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Confidence

“The most beautiful thing you can wear is confidence.” Blake Lively.

According to an article in Psychology Today, confidence is a belief in oneself, the conviction that one has the ability to meet life’s challenges and to succeed, and the willingness to act accordingly. A realistic sense of one’s capabilities and feeling secure in that knowledge are required to be confident.

Projecting confidence is the proverbial putting your best foot forward, and helps people gain credibility, make a strong first impression, deal with pressure, and tackle personal and professional challenges. It’s also a desirable trait, as confidence helps put others at ease.

In order to strike a healthy balance between too little and too much confidence, a realistic appraisal of your abilities will keep you grounded. Too little confidence can prevent people from taking risks and seizing opportunities in school, at work, or in their social life.

Too much confidence can come off as cockiness, arrogance, or narcissism. Overestimating one’s abilities might also lead to problems such as failing to complete projects on time.

Confidence is fluid rather than a fixed characteristic. It’s an ability that can be acquired and improved over time. It can also be shaken, or lost by experience.

Anxiety can take hold when people are plagued by self-doubt, so putting themselves into and getting accustomed to a situation they may fear can assure people that nothing truly bad will happen. And such interactions get easier with practice.

Outside of a social context, one can gain a sense of confidence from personal and professional accomplishments. Continuing to set and meet goals will foster the belief, and rightly so, that one is competent and capable.

Confidence is really just the degree to which you think and feel your actions will achieve positive results.  In sports, for example, no matter how bad a shot a player takes when they shoot the ball, they think it is going in. Why else would they take the shot?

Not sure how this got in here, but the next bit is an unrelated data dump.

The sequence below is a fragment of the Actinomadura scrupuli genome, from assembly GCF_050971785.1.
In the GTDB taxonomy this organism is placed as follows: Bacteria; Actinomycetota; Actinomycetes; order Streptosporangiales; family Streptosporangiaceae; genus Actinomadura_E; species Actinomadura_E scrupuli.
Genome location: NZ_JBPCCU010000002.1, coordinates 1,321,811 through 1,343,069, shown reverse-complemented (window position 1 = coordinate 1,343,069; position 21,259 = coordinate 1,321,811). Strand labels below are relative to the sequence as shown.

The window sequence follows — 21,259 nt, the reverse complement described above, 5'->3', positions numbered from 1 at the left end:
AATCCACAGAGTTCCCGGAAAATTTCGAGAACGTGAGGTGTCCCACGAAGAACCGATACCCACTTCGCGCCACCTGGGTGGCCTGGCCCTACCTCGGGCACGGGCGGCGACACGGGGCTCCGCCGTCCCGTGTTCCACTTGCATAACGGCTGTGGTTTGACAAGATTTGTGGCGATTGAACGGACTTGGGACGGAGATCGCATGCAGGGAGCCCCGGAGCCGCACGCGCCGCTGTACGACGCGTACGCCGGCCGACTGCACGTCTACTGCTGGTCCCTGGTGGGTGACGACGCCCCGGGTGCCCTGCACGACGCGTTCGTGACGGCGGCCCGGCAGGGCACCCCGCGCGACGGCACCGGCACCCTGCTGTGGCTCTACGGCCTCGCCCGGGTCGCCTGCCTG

Confidence and self-esteem are not the same. Self-esteem refers to general feelings about yourself; confidence refers to your belief in and feeling that you can perform a task successfully. Some people have good self-esteem but no confidence that they could perform a difficult, skilled task, or compete with a professional athlete. The better you feel about yourself, though, or the more self-esteem you have, the easier it becomes to build confidence for a specific task.

We all know that being confident gives you an edge in life and there are many articles and books written on how to “become confident.” Most of the recommendations are the same. 

Let’s instead start by looking at confidence through an evolutionary-clinical lens. After all, nobody invented confidence, it evolved because it gives you an evolutionary edge. Confidence helps you approach a task without apprehension. If you had to jump over a ledge, being confident would help you approach the task without distracting, anxious thoughts that might make you stumble.

The catalyst to bring the function of confidence to life is the realization that your thoughts and actions influence your results. In other words, “it’s up to you.” Said still another way and a way we have discussed before, if you think you can you are right and if you think you can’t you are right.

If you do not believe in this fully, you will not make efforts to do your best since under that way of thinking you believe the outcome is out of your control. Why study for a test if your studying makes no difference. Accepting that you can influence the outcome creates a sense of control and that initiates confidence.

When we look at the tons of research that identify “confident attributes” and use an “evolutionary-clinical lens,” we can make very accurate deductions about the type of experiences and behaviors that individuals who exhibit confidence must have experienced. 

The most common confident attributes follow. As we go over the list, think about the degree to which experiences have been prominent or lacking in your life.